Out of the Closet: Taft 100% opposed to true Concealed Carry Reform
Buried in a Mansfield News Journal story covering the outlook on challenges facing state government in 2003 is a small but revealing segment about Concealed Carry Reform.
In it, Governor Taft is quoted as saying that he will join the Ohio State Patrol in opposing any bill that allows permit holders to carry their weapon in their vehicle.
This past year was a disappointment for Concealed Carry Reform supporters, but there is a silver lining, for which we owe Senators Finan, Jacobson, and Governor Taft an odd sort of thanks.
Thanks to their efforts to destroy HB274, we now know that in order to necessary to pass true reform, the General Assembly can forget about winning the Governor's support altogether, pass a strong law with a veto-proof majority, and then override the inevitable veto.
There is no reason even to consult with the Governor's office on new versions of the bill - Gov. Taft has made it clear he is not willing to support a concealed carry reform bill that contains even the smallest amount of reform.
Click here to read the entire Mansfield News Journal story. An archived version of the story, edited down to just the portion of the article which pertains to the Concealed Carry Reform issue, follows.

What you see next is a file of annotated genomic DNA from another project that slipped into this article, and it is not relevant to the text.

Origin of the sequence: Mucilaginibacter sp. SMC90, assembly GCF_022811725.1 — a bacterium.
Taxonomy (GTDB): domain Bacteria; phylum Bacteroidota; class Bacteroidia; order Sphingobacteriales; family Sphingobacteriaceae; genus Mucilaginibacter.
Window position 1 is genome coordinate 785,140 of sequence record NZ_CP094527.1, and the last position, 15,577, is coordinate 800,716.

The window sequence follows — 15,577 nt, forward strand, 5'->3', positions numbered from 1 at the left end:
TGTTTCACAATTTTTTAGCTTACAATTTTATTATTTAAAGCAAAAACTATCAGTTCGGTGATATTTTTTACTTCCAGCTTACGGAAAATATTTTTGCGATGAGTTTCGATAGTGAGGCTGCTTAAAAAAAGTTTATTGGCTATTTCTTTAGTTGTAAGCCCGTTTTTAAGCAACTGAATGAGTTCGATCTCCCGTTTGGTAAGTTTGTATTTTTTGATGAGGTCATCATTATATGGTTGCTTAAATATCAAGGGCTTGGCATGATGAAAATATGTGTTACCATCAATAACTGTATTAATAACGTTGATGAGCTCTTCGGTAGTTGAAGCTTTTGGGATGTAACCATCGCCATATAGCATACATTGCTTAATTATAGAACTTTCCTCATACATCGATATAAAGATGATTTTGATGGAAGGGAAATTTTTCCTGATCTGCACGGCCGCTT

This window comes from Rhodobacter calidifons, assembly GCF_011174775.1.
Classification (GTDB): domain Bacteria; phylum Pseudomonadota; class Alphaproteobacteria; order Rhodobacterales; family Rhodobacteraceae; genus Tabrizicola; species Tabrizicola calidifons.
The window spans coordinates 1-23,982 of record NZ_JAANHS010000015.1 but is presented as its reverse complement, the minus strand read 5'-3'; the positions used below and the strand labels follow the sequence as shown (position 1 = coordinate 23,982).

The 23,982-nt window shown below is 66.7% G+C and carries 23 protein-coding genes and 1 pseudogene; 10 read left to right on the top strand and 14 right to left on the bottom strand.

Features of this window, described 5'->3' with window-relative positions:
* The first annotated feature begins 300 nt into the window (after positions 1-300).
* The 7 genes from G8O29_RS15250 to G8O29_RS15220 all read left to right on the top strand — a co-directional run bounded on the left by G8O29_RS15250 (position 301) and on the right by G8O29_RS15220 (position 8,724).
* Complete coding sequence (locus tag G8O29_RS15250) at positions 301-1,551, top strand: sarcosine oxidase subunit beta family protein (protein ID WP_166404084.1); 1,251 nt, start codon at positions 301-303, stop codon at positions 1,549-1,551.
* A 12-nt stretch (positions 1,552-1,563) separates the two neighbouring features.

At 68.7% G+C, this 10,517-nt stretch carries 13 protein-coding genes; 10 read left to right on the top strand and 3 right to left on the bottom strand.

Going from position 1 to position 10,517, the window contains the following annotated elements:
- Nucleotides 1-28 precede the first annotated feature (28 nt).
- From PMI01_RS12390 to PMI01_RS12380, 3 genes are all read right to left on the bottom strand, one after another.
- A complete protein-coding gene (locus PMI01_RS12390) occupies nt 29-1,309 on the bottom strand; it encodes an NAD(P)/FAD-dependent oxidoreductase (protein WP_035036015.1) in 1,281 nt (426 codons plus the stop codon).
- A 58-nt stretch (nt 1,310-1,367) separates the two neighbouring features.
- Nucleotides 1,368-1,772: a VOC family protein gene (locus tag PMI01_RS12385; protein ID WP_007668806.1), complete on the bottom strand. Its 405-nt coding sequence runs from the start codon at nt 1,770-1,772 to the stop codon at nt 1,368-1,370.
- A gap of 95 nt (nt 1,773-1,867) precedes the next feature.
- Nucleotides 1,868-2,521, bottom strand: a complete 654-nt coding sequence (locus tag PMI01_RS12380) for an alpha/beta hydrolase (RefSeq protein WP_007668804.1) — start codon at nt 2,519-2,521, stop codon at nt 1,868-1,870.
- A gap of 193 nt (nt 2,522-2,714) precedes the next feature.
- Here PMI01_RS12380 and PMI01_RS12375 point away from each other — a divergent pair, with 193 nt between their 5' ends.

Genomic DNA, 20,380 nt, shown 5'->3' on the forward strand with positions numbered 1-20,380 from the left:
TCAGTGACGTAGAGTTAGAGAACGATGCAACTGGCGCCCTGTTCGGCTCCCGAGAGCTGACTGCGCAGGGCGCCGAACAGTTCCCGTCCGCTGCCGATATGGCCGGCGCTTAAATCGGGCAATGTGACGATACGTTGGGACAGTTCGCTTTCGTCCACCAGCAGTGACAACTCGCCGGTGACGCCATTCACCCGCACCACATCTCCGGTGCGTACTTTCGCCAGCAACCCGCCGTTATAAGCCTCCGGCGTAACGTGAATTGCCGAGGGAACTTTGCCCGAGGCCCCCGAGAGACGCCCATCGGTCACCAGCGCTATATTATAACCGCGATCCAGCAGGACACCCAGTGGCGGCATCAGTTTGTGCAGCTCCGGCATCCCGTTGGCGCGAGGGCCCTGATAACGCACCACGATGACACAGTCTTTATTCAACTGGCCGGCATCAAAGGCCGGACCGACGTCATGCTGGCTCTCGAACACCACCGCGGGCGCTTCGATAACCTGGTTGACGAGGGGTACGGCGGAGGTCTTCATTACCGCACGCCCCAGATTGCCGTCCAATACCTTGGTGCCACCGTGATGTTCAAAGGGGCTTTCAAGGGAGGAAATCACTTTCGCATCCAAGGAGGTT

By Jim Siegel
News Journal Statehouse Bureau
Now more than ever, it appears if lawmakers want to approve a concealed handgun bill, they'll have to do it over a veto from Taft.
The Senate added numerous restrictions and fingerprinting requirements -- some at Taft's request -- to the bill before it passed in mid-December. But while House members, including Speaker Larry Householder, said those restrictions went too far, Taft said they didn't go far enough.
The House did not return to vote on the gun bill, so it died.
Taft gave lawmakers credit for improving training and background checks.
"There was one important issue that did not get fully addressed in my judgment and that was the safety of a trooper who stops a vehicle and there's a loaded weapon in the vehicle," he said. "The patrol is very concerned that the loaded weapon not be accessible to the driver or another occupant of the vehicle."